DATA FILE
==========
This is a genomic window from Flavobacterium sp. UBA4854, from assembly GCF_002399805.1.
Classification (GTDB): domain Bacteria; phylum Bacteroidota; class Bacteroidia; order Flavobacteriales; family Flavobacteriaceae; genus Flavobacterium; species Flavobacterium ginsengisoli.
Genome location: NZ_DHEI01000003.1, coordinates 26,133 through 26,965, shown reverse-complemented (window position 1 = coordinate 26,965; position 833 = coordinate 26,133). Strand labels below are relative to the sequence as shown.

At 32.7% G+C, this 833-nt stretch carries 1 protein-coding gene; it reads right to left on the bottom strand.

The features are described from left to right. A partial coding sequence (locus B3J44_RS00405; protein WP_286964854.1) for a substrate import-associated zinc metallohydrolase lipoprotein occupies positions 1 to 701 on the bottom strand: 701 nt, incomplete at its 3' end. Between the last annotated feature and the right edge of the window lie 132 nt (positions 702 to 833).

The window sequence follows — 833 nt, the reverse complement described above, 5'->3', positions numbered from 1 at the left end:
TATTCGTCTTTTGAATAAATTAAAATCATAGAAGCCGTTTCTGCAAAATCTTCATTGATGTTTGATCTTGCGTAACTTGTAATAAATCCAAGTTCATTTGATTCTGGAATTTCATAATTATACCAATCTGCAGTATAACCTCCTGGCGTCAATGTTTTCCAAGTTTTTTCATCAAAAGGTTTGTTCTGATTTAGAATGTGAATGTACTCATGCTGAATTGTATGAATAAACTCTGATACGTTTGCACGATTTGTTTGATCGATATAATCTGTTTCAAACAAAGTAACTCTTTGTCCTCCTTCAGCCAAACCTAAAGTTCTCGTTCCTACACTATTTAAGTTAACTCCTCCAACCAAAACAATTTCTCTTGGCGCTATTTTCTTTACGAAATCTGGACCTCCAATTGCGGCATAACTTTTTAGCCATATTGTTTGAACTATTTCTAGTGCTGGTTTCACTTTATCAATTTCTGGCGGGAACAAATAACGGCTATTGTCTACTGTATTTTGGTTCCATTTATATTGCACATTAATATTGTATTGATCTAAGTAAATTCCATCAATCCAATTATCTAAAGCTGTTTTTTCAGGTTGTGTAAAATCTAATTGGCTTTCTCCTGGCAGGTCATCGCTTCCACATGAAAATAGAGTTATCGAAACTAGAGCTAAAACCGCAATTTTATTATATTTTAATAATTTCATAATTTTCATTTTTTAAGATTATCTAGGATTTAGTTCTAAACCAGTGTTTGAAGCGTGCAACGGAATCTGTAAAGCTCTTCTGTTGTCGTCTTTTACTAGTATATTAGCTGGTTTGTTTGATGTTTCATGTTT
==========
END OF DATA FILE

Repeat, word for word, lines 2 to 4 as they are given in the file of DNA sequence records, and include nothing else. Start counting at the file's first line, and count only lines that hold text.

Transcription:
Classification (GTDB): domain Bacteria; phylum Bacteroidota; class Bacteroidia; order Flavobacteriales; family Flavobacteriaceae; genus Flavobacterium; species Flavobacterium ginsengisoli.
Genome location: NZ_DHEI01000003.1, coordinates 26,133 through 26,965, shown reverse-complemented (window position 1 = coordinate 26,965; position 833 = coordinate 26,133). Strand labels below are relative to the sequence as shown.

At 32.7% G+C, this 833-nt stretch carries 1 protein-coding gene; it reads right to left on the bottom strand.